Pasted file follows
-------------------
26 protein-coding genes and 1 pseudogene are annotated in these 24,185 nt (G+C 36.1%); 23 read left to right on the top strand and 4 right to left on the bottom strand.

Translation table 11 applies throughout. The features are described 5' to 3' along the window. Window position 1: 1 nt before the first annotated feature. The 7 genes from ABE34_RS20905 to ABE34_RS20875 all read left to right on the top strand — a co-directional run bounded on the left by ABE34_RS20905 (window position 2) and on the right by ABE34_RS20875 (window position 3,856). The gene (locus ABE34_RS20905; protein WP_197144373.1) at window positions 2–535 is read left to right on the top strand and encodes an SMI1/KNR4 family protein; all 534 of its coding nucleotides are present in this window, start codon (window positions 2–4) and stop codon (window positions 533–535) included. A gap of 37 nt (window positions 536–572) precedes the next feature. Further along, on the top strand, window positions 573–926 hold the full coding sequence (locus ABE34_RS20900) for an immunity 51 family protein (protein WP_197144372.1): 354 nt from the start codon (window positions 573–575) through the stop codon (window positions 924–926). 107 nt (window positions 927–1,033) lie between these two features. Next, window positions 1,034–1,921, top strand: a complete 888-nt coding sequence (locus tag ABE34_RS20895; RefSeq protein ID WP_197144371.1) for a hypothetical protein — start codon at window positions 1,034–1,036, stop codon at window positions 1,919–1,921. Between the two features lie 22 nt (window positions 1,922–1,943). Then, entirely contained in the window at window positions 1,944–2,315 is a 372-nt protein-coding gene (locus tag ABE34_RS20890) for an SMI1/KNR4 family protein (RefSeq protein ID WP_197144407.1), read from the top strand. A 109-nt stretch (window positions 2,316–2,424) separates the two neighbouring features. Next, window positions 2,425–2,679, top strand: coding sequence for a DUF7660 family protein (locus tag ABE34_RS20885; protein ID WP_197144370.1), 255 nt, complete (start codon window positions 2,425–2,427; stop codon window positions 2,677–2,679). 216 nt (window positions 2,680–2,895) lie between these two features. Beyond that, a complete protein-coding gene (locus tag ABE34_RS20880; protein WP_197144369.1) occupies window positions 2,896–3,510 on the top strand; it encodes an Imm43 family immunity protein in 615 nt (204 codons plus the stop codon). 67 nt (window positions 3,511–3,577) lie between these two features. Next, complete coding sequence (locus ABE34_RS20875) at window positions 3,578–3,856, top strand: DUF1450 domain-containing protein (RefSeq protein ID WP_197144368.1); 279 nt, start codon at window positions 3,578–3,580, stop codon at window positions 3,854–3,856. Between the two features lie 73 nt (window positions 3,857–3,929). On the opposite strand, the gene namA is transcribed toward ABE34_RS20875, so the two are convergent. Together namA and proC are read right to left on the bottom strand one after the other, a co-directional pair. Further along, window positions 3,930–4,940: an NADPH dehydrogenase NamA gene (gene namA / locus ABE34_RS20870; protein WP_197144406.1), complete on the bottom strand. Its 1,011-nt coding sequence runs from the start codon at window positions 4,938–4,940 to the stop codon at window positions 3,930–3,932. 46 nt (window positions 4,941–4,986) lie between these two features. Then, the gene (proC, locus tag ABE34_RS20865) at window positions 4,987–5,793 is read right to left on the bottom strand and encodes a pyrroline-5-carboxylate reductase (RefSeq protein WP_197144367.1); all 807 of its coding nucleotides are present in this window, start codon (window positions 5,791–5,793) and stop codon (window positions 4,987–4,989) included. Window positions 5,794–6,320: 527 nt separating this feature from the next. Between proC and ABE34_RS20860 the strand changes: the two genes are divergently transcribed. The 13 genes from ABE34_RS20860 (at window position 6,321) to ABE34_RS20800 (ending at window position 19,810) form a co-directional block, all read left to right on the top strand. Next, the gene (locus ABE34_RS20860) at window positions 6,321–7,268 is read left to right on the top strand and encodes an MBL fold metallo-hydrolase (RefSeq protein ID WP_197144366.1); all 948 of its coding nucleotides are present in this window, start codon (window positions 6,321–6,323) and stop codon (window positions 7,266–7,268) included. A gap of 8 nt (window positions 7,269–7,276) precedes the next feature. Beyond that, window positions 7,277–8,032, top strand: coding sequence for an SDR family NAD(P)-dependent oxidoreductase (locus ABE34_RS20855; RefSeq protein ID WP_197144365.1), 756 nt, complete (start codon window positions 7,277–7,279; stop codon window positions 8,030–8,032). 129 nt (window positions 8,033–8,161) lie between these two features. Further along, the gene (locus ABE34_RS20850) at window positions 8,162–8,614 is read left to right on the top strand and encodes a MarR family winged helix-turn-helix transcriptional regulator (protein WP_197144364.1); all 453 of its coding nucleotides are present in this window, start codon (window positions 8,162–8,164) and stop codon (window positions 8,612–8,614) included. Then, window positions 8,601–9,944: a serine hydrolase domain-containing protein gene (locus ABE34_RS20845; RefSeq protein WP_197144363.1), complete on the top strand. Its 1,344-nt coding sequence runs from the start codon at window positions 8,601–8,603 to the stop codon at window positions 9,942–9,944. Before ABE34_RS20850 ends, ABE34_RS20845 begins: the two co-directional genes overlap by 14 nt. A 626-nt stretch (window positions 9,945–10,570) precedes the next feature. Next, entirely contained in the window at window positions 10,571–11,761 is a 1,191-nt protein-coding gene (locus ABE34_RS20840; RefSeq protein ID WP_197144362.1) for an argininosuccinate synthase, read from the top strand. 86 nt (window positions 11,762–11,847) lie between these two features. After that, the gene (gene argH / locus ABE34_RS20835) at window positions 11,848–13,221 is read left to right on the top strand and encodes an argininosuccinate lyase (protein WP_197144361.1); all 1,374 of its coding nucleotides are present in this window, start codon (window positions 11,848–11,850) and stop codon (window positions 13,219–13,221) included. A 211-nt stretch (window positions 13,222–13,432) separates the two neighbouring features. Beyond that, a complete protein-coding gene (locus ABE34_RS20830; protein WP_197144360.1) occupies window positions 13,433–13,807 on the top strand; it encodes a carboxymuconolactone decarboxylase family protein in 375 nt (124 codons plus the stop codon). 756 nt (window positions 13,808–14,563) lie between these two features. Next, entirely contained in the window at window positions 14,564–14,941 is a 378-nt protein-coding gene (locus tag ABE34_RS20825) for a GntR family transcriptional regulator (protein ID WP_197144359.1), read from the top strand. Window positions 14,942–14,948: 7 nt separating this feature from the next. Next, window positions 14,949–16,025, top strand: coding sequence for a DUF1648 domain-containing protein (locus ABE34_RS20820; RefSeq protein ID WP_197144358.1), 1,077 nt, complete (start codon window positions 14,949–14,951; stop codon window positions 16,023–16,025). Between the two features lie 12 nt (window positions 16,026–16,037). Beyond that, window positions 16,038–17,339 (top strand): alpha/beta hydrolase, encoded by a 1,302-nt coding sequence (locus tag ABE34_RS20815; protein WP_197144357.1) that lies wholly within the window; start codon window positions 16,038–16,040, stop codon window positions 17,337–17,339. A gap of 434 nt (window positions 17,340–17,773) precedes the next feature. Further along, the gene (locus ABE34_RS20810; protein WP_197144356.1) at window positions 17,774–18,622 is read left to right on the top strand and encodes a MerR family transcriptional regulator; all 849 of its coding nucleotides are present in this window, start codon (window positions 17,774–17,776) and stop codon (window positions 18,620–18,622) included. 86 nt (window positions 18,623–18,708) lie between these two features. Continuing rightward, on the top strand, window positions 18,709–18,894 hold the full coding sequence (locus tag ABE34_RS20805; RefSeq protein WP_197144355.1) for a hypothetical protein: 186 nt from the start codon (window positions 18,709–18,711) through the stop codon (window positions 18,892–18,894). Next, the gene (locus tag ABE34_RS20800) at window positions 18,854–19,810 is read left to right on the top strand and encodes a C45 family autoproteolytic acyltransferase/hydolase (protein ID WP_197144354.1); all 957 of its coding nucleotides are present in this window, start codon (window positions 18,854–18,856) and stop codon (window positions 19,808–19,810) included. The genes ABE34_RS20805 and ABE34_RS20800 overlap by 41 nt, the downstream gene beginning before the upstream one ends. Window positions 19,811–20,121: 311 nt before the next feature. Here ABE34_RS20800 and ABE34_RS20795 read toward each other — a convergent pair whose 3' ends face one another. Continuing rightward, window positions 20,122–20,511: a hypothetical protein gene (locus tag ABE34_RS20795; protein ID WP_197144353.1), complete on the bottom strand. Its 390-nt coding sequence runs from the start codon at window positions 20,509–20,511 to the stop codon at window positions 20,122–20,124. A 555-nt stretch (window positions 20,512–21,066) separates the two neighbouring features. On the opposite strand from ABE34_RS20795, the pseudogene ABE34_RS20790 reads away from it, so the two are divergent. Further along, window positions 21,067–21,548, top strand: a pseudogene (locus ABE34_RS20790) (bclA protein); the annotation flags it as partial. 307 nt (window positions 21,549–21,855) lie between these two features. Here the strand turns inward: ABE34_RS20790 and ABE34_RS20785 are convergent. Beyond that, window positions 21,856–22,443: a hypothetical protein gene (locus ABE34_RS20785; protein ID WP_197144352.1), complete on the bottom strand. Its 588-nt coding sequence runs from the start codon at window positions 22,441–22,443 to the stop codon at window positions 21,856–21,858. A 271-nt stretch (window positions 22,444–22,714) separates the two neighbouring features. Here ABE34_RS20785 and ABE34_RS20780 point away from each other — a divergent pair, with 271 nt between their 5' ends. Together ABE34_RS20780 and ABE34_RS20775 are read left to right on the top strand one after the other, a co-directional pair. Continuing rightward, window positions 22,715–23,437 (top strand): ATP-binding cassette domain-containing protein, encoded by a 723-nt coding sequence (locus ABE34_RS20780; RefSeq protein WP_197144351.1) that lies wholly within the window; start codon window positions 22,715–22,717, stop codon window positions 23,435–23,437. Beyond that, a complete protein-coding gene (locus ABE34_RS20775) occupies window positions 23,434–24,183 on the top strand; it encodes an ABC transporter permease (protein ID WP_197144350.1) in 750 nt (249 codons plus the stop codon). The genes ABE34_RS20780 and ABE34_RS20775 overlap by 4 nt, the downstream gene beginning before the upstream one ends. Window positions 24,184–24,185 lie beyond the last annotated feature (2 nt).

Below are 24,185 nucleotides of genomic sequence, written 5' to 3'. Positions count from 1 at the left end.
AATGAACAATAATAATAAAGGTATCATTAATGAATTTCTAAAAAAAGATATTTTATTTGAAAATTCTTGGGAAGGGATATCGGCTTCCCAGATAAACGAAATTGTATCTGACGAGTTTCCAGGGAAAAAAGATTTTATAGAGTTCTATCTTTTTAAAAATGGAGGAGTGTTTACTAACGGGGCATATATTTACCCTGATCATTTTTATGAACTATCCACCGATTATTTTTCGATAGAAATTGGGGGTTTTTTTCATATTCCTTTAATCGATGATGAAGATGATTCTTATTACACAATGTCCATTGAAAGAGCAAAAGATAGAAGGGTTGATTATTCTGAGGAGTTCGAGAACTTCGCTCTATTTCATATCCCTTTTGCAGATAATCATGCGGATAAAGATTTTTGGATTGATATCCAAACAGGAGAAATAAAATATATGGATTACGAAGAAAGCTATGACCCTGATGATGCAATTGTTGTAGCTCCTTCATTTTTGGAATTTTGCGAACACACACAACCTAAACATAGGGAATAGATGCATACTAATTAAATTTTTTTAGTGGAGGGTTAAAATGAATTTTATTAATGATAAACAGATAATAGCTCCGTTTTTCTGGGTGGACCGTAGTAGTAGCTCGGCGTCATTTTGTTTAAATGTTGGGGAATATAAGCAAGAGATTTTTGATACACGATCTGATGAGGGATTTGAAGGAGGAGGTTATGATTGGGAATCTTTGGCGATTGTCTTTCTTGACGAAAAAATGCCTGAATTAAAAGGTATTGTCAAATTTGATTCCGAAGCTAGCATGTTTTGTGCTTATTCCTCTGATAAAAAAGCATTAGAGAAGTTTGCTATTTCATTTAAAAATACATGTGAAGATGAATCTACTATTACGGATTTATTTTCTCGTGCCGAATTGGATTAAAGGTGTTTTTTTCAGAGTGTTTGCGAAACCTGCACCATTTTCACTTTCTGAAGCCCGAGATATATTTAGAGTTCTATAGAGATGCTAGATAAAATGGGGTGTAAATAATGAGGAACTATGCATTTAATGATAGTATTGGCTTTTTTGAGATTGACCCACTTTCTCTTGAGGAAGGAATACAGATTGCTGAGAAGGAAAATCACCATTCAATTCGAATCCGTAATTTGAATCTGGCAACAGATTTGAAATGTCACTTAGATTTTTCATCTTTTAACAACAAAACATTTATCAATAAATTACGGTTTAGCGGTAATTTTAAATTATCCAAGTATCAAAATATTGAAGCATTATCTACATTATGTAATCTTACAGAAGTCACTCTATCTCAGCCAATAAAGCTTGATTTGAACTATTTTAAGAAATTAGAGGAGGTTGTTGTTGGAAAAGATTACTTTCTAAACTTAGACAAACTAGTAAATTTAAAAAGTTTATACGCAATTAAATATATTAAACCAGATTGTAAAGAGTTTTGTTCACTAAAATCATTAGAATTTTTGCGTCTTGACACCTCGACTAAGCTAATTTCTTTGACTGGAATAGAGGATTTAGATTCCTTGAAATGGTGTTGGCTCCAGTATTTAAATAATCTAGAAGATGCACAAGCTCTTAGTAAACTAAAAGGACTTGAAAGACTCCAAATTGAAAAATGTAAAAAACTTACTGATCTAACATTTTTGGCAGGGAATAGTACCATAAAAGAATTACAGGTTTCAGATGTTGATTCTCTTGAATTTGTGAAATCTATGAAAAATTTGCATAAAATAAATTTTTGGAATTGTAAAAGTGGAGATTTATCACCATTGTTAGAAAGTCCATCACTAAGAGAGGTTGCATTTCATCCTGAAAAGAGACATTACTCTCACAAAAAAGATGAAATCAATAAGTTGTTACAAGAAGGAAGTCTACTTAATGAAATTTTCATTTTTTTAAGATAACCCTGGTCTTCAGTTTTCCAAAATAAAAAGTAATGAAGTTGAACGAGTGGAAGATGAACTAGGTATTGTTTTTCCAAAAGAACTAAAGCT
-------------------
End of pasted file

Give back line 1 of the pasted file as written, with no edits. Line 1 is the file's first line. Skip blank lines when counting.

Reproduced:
26 protein-coding genes and 1 pseudogene are annotated in these 24,185 nt (G+C 36.1%); 23 read left to right on the top strand and 4 right to left on the bottom strand.